Are MBAs a waste of time and money

By Oregon Tax News,

– Did you know that of the 50 best-performing CEOs in the world only 14 had an MBA?

Josh Kaufman, a 28-year-old entrepreneur and former assistant brand manager for Procter & Gamble (P&G), thinks business school is a waste of time and money. Instead of paying $80,000 to $100,000 to attain an MBA, Kaufman suggests self-education. In an interview with Poets & Quants, Kaufman stated that MBA programs are so expensive that students “must effectively mortgage their lives” and take on “a crippling burden of debt” to get what is “mostly a worthless piece of paper.” Kaufman believes that MBA programs “teach many worthless, outdated, even outright damaging concepts and practices.”
Kaufman began working for P&G immediately after graduating from the University of Cincinnati. Nearly all of his associates and managers held elite MBA degrees. Therefore, Kaufman began reading textbooks, including the “Essentials of Accounting,” and “Competitive Strategy” by Harvard professor Michael Porter and “The Effective Executive” by Peter Drucker.
“After I went through the self-education process, I felt like a peer,” says Kaufman. “I was able to walk into a boardroom and hold my own with people who had graduated from Stanford and Wharton. It was very exciting.”
Kaufman left his job at P&G in 2008, and started a business practice that focuses on one-on-one coaching and consulting for $1,000 a month and created a 12-week online crash course delivered live and on video for $997. His website, PersonalMBA.com, features what he considers the 99 best business books that lay out all the basic principles of business and a community in which to discuss the ideas with others.
Kaufman is not the only successful business entrepreneur without an MBA. Earlier this year, the Harvard Business Review published its list of the 50 best-performing CEOs in the world. Only 14 CEOs had an MBA, and only eight of those were from U.S. schools.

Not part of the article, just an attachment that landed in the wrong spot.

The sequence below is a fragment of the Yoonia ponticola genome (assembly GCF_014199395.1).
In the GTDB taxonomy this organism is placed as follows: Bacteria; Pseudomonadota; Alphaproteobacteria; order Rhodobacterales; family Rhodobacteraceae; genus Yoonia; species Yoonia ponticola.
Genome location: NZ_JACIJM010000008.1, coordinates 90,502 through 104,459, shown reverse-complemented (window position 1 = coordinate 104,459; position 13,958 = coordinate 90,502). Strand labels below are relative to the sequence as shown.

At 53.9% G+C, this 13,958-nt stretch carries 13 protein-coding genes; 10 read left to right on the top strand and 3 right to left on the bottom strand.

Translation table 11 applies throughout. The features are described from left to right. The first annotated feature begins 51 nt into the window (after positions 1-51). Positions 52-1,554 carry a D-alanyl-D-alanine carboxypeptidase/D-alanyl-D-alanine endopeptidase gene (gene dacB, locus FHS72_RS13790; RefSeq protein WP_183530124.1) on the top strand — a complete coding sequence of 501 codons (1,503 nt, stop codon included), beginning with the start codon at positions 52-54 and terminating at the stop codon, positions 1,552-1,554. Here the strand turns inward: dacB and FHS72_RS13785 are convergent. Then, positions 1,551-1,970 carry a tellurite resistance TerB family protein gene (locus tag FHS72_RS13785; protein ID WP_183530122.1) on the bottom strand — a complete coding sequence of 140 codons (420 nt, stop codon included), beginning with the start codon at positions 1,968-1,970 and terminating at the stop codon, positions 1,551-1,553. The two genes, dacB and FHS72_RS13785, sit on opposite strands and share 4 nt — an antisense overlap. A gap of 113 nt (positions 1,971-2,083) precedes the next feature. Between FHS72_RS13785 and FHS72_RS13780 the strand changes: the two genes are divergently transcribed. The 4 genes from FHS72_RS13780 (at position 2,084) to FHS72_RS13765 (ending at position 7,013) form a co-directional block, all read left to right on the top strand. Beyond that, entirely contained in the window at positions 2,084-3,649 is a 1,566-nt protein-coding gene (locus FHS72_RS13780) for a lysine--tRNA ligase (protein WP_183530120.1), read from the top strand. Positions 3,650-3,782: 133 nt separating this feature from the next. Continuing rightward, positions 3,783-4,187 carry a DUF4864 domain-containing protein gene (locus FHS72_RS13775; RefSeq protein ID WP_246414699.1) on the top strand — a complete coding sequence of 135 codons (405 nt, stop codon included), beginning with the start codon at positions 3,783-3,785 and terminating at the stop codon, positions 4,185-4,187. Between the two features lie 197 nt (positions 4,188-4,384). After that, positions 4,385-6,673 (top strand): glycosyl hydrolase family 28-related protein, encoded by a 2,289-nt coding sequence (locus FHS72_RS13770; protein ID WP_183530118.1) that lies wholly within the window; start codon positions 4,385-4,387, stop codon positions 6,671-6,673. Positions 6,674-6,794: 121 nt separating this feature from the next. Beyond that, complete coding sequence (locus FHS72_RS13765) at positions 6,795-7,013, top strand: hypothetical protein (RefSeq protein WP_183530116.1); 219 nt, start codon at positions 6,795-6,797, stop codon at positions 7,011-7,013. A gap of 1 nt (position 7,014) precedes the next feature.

So what happened to the prestige associated with MBAs? Many experts blame the economic crisis on the declining reputation of elite business schools. During the recession, applications to business schools significantly rose, but recently, a Graduate Management Admissions Council (GMAC) survey reported that 47 percent of MBA programs saw a decrease in applications, with 9 percent reporting a decline of more than 20 percent since 2009. In an effort to overcome the decline in applications, business schools began admitting a larger percentage of applicants in 2010 than they did in 2008, when the recession-era B-school application boom was at its peak. According to data compiled by Bloomberg Businessweek, a third of the top 30 U.S. business schools became less selective when admitting applicants to their full-time MBA programs in 2010.
Despite the decline of MBA program reputation across the nation, Harvard business school professors Srikant Datar, David Garvin and Patrick Cullen argue that the MBA program is not dead. In their recent book, “Rethinking the MBA,” the professors suggest business schools played a contributing role in the financial meltdown of 2008. They argue that too many MBAs graduates failed to learn the “importance of social responsibility, common-sense skepticism and respect for the risk they were taking with other people’s money.” Therefore, the professors believe that colleges offering MBAs should revise their curricula to be more responsive to the global economy and better meet the challenges that face the next generation of business leaders.

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